Like water flowing downhill, attackers will take the path of least resistance to compromise a system. Old technology that doesn’t learn new tricks is a prime target.
The ACM published an article in the Communications of the ACM by Keith Kirkpatrick which delves into security issues with SCADA systems.
Read on about SCADA systems and the security implications of old technology.
What are SCADA Systems?
SCADA stands for Supervisory Control and Data Acquisition Systems. SCADA is at the heart of many industrial operations and utilities. They are often overlooked as we tend to take the amazing infrastructure systems we have for granted.
There are several reasons why SCADA Systems are a prime target:
- Simple Design – they were not architected for complexity and security
- Air Gapped – they were initially designed to be air gapped systems (meaning not connected to an outside computer network i.e. Internet). When SCADA Systems were modernized they were network connected but designed to be air gapped.
- Thin Protocols – lacked the complexity of handling security in modern systems.
These characteristics make them weak and relatively insecure. They are soft targets with a big payoff. So what kind of things can happen if they are compromised?
Large Attack Surface and Big Payoffs
When the prize for something is so big and the risk one takes getting caught is minimal, you can be assured there will be attacks.
Because SCADA systems are designed to connect and control a huge amount of industrial equipment, malevolent actors see significant value to infiltrating or controlling these systems and the operational technology networks through which they send and receive data.Keith Kirkpatrick – Communications of the ACM – Oct 2019
Here are a few big and recent incidents involving an attack on SCADA systems:
Perhaps the most powerful attack on SCADA systems is also the most well researched – Stuxnet. Malware attributable to a joint operation between the United States and Israel was used to sabotage a nuclear facility in Iran. It is widely considered that this prevented a war.
BlackEnergy was a Trojan Horse virus used by Russian attackers to infect Ukrainian power plants. It was a massive DDoS attack using a sophisticated root kit. This is by some considered the first time a nation state has deployed a cyber attack to conduct war.
Similar to BlackEnergy, malware known as “Crash Override” was deployed by Russian attackers once again targeting Ukraine. Attackers struck an electrical transmission stations in Kiev causing a short blackout.
In 2017 the Triton malware was launched against a petrochemical plant in Saudi Arabia. It is thought this was done by Iran as retribution for Stuxnet. Both nations are competing for regional dominance.
Nation State Actors and Ransomeware
Perhaps the most dangerous scenario is that bad actors, likely cyber teams from or working on behalf of foreign governments, could plant malware that lies dormant in a power plant, electrical distribution grid, or a municipal water supply plant, so it may be used as a point of leverage at a future date.Keith Kirkpatrick – Communications of the ACM – Oct 2019
Sometimes the intent is physical damage, others gaining intelligence, and others to annoy and frustrate and intimidate. Ransomeware is used as extortion. In the above examples, the Countries involved are well known; however, attacks by Nation-State actors bring with them the problem of attribution i.e. who really was behind the attack?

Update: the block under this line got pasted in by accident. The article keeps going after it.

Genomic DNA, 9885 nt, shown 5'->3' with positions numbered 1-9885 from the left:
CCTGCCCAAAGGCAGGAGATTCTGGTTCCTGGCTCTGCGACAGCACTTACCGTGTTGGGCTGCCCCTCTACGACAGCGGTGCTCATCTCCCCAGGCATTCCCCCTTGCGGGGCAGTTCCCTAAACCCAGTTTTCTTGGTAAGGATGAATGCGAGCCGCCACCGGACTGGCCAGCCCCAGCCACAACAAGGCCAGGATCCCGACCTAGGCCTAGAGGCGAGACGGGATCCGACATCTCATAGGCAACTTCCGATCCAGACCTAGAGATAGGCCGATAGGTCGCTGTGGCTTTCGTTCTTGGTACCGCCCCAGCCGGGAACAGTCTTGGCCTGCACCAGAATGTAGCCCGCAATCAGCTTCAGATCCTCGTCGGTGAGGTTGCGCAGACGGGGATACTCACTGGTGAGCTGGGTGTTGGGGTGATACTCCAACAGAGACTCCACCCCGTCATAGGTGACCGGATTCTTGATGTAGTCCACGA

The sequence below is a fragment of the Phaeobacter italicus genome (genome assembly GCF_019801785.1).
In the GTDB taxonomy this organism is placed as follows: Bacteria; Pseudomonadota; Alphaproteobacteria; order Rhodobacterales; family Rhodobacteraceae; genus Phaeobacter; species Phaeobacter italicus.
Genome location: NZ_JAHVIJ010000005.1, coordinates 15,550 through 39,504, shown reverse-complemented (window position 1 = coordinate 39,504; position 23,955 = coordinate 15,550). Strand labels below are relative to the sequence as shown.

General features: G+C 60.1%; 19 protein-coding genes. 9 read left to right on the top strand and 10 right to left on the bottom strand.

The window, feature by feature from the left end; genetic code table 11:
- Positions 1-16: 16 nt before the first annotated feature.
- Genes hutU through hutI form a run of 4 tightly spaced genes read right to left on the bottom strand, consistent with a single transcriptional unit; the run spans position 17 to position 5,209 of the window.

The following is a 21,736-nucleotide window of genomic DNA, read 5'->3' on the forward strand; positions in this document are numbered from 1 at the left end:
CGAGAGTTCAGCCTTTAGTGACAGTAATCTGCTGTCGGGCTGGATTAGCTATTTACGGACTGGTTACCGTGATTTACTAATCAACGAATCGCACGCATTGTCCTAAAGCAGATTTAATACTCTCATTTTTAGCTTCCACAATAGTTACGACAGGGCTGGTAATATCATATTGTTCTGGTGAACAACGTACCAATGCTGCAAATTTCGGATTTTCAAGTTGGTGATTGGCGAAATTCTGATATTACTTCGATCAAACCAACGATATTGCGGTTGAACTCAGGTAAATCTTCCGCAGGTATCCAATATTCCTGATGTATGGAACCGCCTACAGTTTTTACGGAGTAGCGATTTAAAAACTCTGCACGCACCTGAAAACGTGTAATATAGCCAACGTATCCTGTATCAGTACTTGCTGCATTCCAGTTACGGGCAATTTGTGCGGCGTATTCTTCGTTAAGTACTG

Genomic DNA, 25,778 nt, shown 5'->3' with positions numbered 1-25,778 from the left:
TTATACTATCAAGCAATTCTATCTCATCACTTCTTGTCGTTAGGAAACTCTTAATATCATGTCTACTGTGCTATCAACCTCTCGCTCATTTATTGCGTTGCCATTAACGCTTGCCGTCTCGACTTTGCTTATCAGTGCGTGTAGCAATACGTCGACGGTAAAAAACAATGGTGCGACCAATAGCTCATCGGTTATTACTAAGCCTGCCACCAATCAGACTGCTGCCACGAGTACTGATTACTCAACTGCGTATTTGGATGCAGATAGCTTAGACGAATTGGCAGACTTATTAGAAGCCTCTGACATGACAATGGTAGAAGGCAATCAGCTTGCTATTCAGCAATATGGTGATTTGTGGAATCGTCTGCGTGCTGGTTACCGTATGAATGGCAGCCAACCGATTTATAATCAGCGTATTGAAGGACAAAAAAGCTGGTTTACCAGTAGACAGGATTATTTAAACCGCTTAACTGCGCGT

Humans are the Weakest Link
If SCADA systems are the weakest link in modern computer systems then humans are the weakest link to getting access to them. Social engineering is widely effective as it manipulates the human – not an encryption algorithm.
Social engineering leads into an attack mechanism that uses organizations insiders. This insider threat is one most places ignore. The Stuxnet attack was brought into the Iranian nuclear facility on a USB drive by a human. For all their security in the desert the weak link was found and exploited.
Sober Risk Assessment
Organizations need to conduct risk assessments of their resources (infrastructure, data, etc.) that adequately prepares them for when disaster strikes.
Someone will get in…it’s about identifying when it happens and being able to respond to it and basically remediate as quickly as possible. But the cost to implement the security, in a lot of cases, is greater than the immediate cost to recover from an attackMike Trojecky – Communications of the ACM – Oct 2019
There are 2 conceptual ways to look at securing computer systems: protect and detect. Protect is the typical end point protection we all know e.g. AV. It is like locking your doors. Detection is the dog in your house which alerts you of an intruder. You need both as a layer security solution to maximize your safety.
When it comes to attacks and breaches, organizations don’t look long term or at corporate espionage. As long as the cost of security is greater than the cost to recover from attack then nothing will change.
NIST has published a Framework for Improving Critical Infrastructure Cybersecurity. It would be wise if we followed their guidelines to prevent future attacks.
Lastly, I want to take a moment to mention my favorite InfoSec podcast – Darknet Diaries. If you like hearing well told stories about real exploits, breaches, and cyber attacks you will love this podcast. To point out a few relevant to this post I recommend you check out:
- Stuxnet – also check out Countdown to Zero Day by Kim Zetter
If you liked this post then you might also like my recent post about The Fake News of Big Data
Do you care about InfoSec and Privacy? Then YOU need to use a VPN.